Congratulations to Dr. Ginger Campbell, whose Brain Science Podcast is about to celebrate its 10-year anniversary!
As a scientist, writer, trainer and software development head, my mission in life is to help people use knowledge to become more effective. (The CogZest slogan is “Thrive in the Sea of Knowledge” and CogSci Apps‘ is “Apply Knowledge”.) This is important because whereas there is plenty of excellent knowledge at our disposal, it tends to remain “inert”, as Alfred North Whitehead put it. (Compare the results of the recent presidential election in the U.S.A. where there was overwhelming information available against a vote for Trump, yet he prevailed.)
A major challenge for cognitive science researchers is to stay abreast of progress in its many disciplines. Neuroscience is particularly challenging given its complexity and rapid pace.
Since 2008, the Brain Science Podcast (“BSP”) has been an essential source of neuroscience information for me. In reviewing the list of BSPs, I was struck by the huge number of episodes that have had an impact on me, and that I thoroughly enjoyed. Many of these episodes have led me to read the books she recommends, and also to read related scholarly articles. In fact, my first book, Cognitive Productivity: Using Knowledge to Become Profoundly Effective, has five references to BSPs and it refers to several of the authors she interviewed.
So, to celebrate the anniversary of the Brain Science Podcast, I’d like to share with you some ways in which I have benefitted from and applied its knowledge gems.
- The 2014 interview of Dr. Luiz Pessoa (author of The Cognitive Emotional Brain) led me to update the perturbance theory of emotion (in an upcoming paper) to better reflect graded aspects of consciousness. (Prof. Aaron Sloman and I had already, in the 1990s, argued against sharp distinctions between cognition and emotion. But we hadn’t taken a quantitative view of mental resources.)
- The interviews of Dr. Seth Grant changed my understanding of how the brain computes. No longer is the neuron the unit of computation. Synapses themselves are computers! So deep, so beautiful, so well argued!
- I had previously published about the connectome and consciousness, but several BSP episodes on this subject significantly updated my understanding of brain networks.
- The body map episode (Sandra and Matthew Blakeslee) inspired me to develop a twist on the body scan to include not only scanning of the physical body, but of one’s peri-personal space too. This led me to update mySleepButton with a personalized body scan pack.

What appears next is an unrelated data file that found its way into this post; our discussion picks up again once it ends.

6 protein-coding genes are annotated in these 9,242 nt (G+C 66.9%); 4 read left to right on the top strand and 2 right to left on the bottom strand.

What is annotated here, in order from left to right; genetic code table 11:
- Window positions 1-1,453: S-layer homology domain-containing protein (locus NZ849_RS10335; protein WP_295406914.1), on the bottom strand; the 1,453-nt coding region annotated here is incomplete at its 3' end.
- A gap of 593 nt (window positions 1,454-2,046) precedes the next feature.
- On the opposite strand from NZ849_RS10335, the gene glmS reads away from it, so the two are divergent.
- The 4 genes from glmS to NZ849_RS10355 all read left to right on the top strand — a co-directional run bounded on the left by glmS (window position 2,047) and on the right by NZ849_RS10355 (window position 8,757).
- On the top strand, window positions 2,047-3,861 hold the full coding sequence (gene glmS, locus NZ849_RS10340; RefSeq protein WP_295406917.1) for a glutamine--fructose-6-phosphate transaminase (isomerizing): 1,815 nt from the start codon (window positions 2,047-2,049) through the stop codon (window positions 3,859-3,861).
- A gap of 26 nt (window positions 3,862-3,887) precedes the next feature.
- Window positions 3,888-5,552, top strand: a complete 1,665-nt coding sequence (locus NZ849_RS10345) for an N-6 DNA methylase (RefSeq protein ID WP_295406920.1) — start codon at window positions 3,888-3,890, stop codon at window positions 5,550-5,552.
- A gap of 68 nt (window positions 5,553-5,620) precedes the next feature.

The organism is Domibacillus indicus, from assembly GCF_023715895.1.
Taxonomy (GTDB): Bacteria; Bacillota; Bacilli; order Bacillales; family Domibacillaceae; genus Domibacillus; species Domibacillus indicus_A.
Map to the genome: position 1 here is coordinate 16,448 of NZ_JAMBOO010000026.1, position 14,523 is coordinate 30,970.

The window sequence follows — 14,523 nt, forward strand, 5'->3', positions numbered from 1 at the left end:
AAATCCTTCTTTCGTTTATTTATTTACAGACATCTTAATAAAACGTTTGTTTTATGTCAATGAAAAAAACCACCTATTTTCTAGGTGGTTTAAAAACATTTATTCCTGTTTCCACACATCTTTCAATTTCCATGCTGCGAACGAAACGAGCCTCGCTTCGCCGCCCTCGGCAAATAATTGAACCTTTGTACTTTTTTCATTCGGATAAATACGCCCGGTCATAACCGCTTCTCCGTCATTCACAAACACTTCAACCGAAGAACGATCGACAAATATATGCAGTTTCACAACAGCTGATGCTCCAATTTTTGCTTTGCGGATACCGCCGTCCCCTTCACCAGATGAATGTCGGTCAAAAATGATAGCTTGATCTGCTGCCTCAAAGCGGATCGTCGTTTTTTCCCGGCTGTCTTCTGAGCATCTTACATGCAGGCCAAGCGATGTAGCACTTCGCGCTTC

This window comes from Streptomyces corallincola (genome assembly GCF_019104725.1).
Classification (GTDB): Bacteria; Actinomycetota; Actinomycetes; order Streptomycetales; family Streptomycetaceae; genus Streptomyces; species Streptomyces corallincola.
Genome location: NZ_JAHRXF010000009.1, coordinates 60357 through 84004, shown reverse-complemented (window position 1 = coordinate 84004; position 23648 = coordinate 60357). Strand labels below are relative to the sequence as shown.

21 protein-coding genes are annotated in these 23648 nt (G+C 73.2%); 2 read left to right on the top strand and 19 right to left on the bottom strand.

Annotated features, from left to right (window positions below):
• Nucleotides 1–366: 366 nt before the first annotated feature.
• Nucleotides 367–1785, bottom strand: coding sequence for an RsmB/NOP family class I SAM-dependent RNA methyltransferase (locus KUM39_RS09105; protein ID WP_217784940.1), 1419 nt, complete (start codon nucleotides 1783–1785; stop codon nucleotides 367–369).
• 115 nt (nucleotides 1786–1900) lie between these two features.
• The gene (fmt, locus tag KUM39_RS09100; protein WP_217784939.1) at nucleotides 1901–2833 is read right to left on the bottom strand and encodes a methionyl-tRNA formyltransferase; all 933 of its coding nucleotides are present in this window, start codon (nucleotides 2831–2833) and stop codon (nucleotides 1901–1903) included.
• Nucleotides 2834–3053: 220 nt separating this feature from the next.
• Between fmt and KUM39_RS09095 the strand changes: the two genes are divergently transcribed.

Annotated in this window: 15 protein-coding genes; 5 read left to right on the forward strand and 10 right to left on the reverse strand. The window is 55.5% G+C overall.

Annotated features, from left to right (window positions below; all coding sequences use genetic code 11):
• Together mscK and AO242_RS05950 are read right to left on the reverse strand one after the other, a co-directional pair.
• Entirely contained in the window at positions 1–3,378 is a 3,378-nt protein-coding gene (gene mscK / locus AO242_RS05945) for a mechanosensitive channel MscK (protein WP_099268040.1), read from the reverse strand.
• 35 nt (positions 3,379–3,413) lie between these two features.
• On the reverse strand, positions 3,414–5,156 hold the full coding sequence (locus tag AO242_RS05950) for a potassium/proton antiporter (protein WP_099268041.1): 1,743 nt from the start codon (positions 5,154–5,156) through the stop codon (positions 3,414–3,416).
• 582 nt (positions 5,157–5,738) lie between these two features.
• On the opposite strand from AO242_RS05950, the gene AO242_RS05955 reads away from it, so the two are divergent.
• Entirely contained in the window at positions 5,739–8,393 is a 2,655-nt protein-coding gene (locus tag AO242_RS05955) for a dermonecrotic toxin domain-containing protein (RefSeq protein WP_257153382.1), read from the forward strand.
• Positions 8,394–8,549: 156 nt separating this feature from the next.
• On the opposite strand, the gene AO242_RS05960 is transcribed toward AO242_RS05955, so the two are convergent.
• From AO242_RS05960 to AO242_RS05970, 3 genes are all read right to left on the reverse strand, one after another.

- The interviews of Dr. Stuart Brown led me to think of serial diverse imagining (a sleep promoting method I developed) as a form of play. It made me realize that one could take advantage of bedtime as an opportunity for play that also promotes sleep. This made its way into a paper I wrote on “The possibility of super-somnolent mentation: A new information-processing approach to sleep-onset acceleration and insomnia exemplified by serial diverse imagining”.
In reviewing the list of Brain Science Podcast episodes, I’ve discovered a number of gems to listen to or re-listen to.
The Brain Science Podcast, with its probing questions, rich hyperlinked transcripts and audio, and apt summaries, is a truly excellent, cognitively potent trove of knowledge. Dr. Campbell highlights big ideas, while also allowing us to revel in details. She regularly emphasizes the process of science — for example, the 2014 interview of Dr. Gregory Hickok on mirror neurons has many lessons for all scientists. She conveys the enjoyment and importance of science, stimulating and inspiring me.
The BSP has also had a deep impact on my personal life and career choice. For most of my life, I’ve been heavily into fitness. I was going through a very challenging period in early 2009 when, on a walk, I listened to Dr. Campbell’s interviews of Dr. Ratey. Then I noticed that Ratey emphasized vigorous exercise. I paused and rewound the podcast. Vigorous. I was already familiar with Robert Thayer’s theory of moods as energy and activation states. But I hadn’t made the connection with vigorous exercise. And for the last few years before then, I hadn’t been pushing myself physically. So, I immediately increased the frequency and vigour of my exercising. I’ve been exercising hard six days a week ever since then. And I have also been worked standing up since about then. And I have felt great ever since!
I was also planning a career transition in 2008. The BSP inspired me to continue to pursue my passion for broad cognitive science and meta-effectiveness.
I could go on with more examples.
I can’t count the number of times I have recommended the BSP to scientists, professionals and others. And I will do it again here: check out the Brain Science Podcast to learn more about how your brain makes you who you are.
Thank you Dr. Campbell!